In our last “Continuing up the Hill” post we described the acquisition of the Warren property in 1905 following the fire which destroyed the Main Building. Along with a house and stable, the property contained 10.5 acres. During the next two years the Institute purchased more land. A small 0.81 acre parcel was purchased from the Troy Hospital (the present West Hall) and 1.41 acres in two parcels from the Warren and Tibbits estates. These two parcels were the first Institute properties to border on Fifteenth Street. In 1907 a 10.6 acre parcel was purchased from St. Joseph’s Seminary, whose main building occupied the present site of Folsom Library. Added to the 1.7 acres purchased with the Rankin house in 1877, the Institute now owned 25 acres east of Eighth Street.
The property was very irregular in surface. An east-west ravine ran through it and there was a stream and pond of considerable size called College Pond. The pond was located at the northeast edge of what is now the ‘86 Field and extended north to the top of the ravine. The pond was filled in 1907-08 with clay from a large hill at the east end of the athletic field. In 1908 a street called Avenue B (now Sage Avenue) was cut through the ravine from Ninth to Fifteenth Streets, a continuation of Federal Street. The street cut through part of what had been College Pond.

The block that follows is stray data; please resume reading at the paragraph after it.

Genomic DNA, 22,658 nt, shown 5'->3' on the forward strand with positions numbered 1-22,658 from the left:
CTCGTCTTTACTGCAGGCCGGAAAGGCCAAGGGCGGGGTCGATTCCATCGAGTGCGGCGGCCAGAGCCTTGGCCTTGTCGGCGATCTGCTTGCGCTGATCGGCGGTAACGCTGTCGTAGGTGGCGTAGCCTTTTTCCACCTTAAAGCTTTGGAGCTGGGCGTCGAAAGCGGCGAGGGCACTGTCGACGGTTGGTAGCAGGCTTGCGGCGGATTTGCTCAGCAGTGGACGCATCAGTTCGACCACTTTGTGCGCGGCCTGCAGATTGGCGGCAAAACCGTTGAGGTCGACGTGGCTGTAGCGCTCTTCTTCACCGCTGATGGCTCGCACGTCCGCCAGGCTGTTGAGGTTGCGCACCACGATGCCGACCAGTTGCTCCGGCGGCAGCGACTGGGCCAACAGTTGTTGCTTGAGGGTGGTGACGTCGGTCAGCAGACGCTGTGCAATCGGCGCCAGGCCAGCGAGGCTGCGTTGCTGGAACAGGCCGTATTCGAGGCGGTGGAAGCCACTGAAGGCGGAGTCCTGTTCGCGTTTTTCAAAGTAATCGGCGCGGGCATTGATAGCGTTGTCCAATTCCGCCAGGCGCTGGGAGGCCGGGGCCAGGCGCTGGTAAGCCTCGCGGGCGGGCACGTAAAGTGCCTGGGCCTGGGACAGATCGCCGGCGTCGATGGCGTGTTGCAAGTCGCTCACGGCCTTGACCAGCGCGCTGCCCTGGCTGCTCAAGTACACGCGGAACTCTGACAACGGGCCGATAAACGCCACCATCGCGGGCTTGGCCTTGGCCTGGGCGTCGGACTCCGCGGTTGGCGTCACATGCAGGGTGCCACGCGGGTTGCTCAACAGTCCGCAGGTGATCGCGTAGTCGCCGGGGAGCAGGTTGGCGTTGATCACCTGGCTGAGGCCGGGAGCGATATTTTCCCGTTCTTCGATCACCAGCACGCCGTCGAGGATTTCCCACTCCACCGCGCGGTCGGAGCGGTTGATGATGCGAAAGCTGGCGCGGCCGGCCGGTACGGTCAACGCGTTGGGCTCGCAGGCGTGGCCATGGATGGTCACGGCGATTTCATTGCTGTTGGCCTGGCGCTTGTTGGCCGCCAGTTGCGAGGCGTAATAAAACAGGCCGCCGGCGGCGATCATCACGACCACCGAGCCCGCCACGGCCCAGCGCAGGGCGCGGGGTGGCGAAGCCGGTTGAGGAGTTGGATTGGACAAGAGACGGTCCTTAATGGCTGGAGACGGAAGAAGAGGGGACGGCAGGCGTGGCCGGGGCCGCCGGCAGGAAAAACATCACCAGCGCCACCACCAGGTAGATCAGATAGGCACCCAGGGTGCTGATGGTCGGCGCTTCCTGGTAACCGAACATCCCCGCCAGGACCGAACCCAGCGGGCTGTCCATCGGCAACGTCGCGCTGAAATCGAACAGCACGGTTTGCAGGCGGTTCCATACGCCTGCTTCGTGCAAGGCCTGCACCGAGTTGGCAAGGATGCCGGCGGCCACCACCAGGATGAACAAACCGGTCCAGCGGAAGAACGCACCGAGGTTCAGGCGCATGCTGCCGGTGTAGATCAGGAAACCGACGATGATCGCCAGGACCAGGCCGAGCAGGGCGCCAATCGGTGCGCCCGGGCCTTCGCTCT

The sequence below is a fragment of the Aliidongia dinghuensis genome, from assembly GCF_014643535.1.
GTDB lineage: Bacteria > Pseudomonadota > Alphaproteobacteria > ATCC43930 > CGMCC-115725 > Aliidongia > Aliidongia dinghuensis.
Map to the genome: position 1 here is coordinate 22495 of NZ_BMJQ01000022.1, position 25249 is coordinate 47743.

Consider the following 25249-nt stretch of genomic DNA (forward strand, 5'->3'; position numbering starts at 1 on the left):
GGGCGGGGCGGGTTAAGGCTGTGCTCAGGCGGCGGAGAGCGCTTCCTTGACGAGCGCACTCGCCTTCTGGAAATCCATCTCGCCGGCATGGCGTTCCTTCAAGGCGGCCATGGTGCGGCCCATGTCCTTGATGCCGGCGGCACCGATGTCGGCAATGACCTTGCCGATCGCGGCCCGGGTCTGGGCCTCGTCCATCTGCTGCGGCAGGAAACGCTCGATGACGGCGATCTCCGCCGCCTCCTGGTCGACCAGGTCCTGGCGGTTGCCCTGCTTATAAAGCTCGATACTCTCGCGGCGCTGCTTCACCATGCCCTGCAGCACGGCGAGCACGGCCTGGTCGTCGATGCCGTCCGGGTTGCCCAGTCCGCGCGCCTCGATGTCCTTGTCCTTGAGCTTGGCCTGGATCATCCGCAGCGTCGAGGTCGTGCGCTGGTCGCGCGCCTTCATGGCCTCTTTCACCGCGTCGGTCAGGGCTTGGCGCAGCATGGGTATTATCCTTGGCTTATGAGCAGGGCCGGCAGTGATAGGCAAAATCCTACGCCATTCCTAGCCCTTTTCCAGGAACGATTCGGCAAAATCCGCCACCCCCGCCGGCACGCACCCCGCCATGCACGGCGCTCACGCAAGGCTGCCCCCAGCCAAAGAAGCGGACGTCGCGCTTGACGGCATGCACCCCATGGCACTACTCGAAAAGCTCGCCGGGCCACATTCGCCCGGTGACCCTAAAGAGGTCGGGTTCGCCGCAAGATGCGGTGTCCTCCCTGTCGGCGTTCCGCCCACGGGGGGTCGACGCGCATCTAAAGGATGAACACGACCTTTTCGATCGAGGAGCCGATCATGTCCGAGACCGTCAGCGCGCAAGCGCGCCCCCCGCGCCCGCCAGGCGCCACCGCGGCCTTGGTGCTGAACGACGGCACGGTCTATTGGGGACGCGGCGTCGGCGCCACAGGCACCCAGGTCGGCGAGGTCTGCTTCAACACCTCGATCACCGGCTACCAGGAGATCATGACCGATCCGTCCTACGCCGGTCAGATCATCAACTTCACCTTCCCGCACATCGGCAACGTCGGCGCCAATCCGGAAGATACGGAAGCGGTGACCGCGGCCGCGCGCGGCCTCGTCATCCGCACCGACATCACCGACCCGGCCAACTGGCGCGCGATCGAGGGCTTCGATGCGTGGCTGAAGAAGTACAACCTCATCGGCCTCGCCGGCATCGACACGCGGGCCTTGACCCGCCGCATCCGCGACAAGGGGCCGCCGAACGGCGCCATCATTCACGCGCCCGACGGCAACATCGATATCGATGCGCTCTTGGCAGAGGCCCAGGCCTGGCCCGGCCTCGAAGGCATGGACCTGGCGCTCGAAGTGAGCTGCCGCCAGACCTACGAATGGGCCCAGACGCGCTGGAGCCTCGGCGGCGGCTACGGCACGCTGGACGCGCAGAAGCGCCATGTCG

We have been unable to locate any photographs of College Pond, but we do have two images, both from maps. The first, compiled by Weise & Bardin of Troy in 1876, shows the pond east of the Troy Hospital (current West Hall). The pond’s eastern edge is abutting Thirteenth Street. We think this section of Thirteenth Street was a figment of the cartographers’ imagination. There is no evidence the street crossed the ravine and cut south through what became the Rensselaer campus. (Thirteenth Street is interrupted at Peoples Avenue directly opposite the entrance to the North Parking Lot and then continues south of College Avenue.) The map also shows a stream at the east side of the pond.
The second image of the pond is from a wonderful 1881 panoramic map of Troy from the Library of Congress (follow link above to view the entire map of Troy). The map clearly shows the triangular shaped pond and the ravine to the east of the Troy Hospital and notably shows no streets crossing the area between Eighth Street and Burdett Avenue.